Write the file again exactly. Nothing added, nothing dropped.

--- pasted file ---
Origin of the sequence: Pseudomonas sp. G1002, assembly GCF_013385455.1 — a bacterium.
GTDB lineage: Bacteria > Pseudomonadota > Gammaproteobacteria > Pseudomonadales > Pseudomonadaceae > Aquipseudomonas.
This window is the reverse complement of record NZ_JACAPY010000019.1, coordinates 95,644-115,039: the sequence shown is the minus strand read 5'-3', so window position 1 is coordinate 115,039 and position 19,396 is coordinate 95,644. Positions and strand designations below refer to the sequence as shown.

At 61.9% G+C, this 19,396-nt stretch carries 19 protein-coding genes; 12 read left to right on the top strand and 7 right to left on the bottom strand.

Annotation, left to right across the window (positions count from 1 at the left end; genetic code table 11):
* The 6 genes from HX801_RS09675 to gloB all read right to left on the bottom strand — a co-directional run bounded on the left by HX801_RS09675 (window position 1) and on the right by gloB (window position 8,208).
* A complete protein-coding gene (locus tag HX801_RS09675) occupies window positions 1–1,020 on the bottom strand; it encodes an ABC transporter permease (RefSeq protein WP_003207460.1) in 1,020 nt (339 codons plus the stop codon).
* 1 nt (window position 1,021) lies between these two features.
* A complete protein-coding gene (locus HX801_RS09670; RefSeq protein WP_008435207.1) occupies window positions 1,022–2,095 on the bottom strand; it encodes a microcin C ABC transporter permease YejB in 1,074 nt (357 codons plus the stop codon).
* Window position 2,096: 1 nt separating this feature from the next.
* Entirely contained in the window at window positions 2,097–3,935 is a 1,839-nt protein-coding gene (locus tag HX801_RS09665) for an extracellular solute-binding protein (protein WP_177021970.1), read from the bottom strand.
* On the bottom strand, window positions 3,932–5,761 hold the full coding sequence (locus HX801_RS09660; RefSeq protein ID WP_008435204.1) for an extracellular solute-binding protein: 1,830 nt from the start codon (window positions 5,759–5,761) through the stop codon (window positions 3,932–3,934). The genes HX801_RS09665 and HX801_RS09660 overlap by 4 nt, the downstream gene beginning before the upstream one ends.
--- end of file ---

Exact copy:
Origin of the sequence: Pseudomonas sp. G1002, assembly GCF_013385455.1 — a bacterium.
GTDB lineage: Bacteria > Pseudomonadota > Gammaproteobacteria > Pseudomonadales > Pseudomonadaceae > Aquipseudomonas.
This window is the reverse complement of record NZ_JACAPY010000019.1, coordinates 95,644-115,039: the sequence shown is the minus strand read 5'-3', so window position 1 is coordinate 115,039 and position 19,396 is coordinate 95,644. Positions and strand designations below refer to the sequence as shown.

At 61.9% G+C, this 19,396-nt stretch carries 19 protein-coding genes; 12 read left to right on the top strand and 7 right to left on the bottom strand.

Annotation, left to right across the window (positions count from 1 at the left end; genetic code table 11):
* The 6 genes from HX801_RS09675 to gloB all read right to left on the bottom strand — a co-directional run bounded on the left by HX801_RS09675 (window position 1) and on the right by gloB (window position 8,208).
* A complete protein-coding gene (locus tag HX801_RS09675) occupies window positions 1–1,020 on the bottom strand; it encodes an ABC transporter permease (RefSeq protein WP_003207460.1) in 1,020 nt (339 codons plus the stop codon).
* 1 nt (window position 1,021) lies between these two features.
* A complete protein-coding gene (locus HX801_RS09670; RefSeq protein WP_008435207.1) occupies window positions 1,022–2,095 on the bottom strand; it encodes a microcin C ABC transporter permease YejB in 1,074 nt (357 codons plus the stop codon).
* Window position 2,096: 1 nt separating this feature from the next.
* Entirely contained in the window at window positions 2,097–3,935 is a 1,839-nt protein-coding gene (locus tag HX801_RS09665) for an extracellular solute-binding protein (protein WP_177021970.1), read from the bottom strand.
* On the bottom strand, window positions 3,932–5,761 hold the full coding sequence (locus HX801_RS09660; RefSeq protein ID WP_008435204.1) for an extracellular solute-binding protein: 1,830 nt from the start codon (window positions 5,759–5,761) through the stop codon (window positions 3,932–3,934). The genes HX801_RS09665 and HX801_RS09660 overlap by 4 nt, the downstream gene beginning before the upstream one ends.